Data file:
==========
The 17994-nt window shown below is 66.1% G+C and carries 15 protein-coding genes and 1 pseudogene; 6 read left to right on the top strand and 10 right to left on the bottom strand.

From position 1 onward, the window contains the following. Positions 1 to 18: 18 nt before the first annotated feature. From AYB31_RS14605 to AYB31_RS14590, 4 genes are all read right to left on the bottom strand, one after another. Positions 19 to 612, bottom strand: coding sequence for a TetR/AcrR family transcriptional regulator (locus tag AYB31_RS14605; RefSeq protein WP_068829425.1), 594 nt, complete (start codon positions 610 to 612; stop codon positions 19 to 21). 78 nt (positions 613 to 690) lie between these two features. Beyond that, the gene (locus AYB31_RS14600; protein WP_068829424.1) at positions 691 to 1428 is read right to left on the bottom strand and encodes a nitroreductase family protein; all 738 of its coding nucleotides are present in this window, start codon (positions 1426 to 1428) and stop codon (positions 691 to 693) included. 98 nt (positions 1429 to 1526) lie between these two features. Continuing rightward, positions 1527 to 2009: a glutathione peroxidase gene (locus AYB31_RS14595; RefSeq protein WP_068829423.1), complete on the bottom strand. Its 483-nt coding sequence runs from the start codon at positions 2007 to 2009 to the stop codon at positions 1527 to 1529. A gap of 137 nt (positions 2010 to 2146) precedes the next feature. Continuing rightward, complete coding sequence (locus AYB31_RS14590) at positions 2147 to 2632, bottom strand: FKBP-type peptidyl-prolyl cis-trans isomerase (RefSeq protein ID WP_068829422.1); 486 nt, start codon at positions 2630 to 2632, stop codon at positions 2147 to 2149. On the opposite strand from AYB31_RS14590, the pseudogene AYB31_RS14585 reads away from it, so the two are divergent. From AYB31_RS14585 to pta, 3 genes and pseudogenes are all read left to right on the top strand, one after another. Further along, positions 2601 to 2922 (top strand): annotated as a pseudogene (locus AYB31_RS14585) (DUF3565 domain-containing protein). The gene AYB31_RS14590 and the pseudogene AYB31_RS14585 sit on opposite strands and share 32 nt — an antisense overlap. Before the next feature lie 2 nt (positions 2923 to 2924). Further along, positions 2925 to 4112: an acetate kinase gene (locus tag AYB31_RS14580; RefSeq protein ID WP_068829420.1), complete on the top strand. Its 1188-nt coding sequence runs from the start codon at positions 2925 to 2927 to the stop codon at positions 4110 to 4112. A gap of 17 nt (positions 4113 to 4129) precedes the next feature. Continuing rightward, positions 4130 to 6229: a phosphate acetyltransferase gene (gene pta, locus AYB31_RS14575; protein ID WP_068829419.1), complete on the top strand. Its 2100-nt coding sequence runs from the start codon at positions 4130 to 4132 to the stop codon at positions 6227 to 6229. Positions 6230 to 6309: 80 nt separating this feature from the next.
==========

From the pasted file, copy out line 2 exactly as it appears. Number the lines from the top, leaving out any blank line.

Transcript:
From position 1 onward, the window contains the following. Positions 1 to 18: 18 nt before the first annotated feature. From AYB31_RS14605 to AYB31_RS14590, 4 genes are all read right to left on the bottom strand, one after another. Positions 19 to 612, bottom strand: coding sequence for a TetR/AcrR family transcriptional regulator (locus tag AYB31_RS14605; RefSeq protein WP_068829425.1), 594 nt, complete (start codon positions 610 to 612; stop codon positions 19 to 21). 78 nt (positions 613 to 690) lie between these two features. Beyond that, the gene (locus AYB31_RS14600; protein WP_068829424.1) at positions 691 to 1428 is read right to left on the bottom strand and encodes a nitroreductase family protein; all 738 of its coding nucleotides are present in this window, start codon (positions 1426 to 1428) and stop codon (positions 691 to 693) included. 98 nt (positions 1429 to 1526) lie between these two features. Continuing rightward, positions 1527 to 2009: a glutathione peroxidase gene (locus AYB31_RS14595; RefSeq protein WP_068829423.1), complete on the bottom strand. Its 483-nt coding sequence runs from the start codon at positions 2007 to 2009 to the stop codon at positions 1527 to 1529. A gap of 137 nt (positions 2010 to 2146) precedes the next feature. Continuing rightward, complete coding sequence (locus AYB31_RS14590) at positions 2147 to 2632, bottom strand: FKBP-type peptidyl-prolyl cis-trans isomerase (RefSeq protein ID WP_068829422.1); 486 nt, start codon at positions 2630 to 2632, stop codon at positions 2147 to 2149. On the opposite strand from AYB31_RS14590, the pseudogene AYB31_RS14585 reads away from it, so the two are divergent. From AYB31_RS14585 to pta, 3 genes and pseudogenes are all read left to right on the top strand, one after another. Further along, positions 2601 to 2922 (top strand): annotated as a pseudogene (locus AYB31_RS14585) (DUF3565 domain-containing protein). The gene AYB31_RS14590 and the pseudogene AYB31_RS14585 sit on opposite strands and share 32 nt — an antisense overlap. Before the next feature lie 2 nt (positions 2923 to 2924). Further along, positions 2925 to 4112: an acetate kinase gene (locus tag AYB31_RS14580; RefSeq protein ID WP_068829420.1), complete on the top strand. Its 1188-nt coding sequence runs from the start codon at positions 2925 to 2927 to the stop codon at positions 4110 to 4112. A gap of 17 nt (positions 4113 to 4129) precedes the next feature. Continuing rightward, positions 4130 to 6229: a phosphate acetyltransferase gene (gene pta, locus AYB31_RS14575; protein ID WP_068829419.1), complete on the top strand. Its 2100-nt coding sequence runs from the start codon at positions 4130 to 4132 to the stop codon at positions 6227 to 6229. Positions 6230 to 6309: 80 nt separating this feature from the next.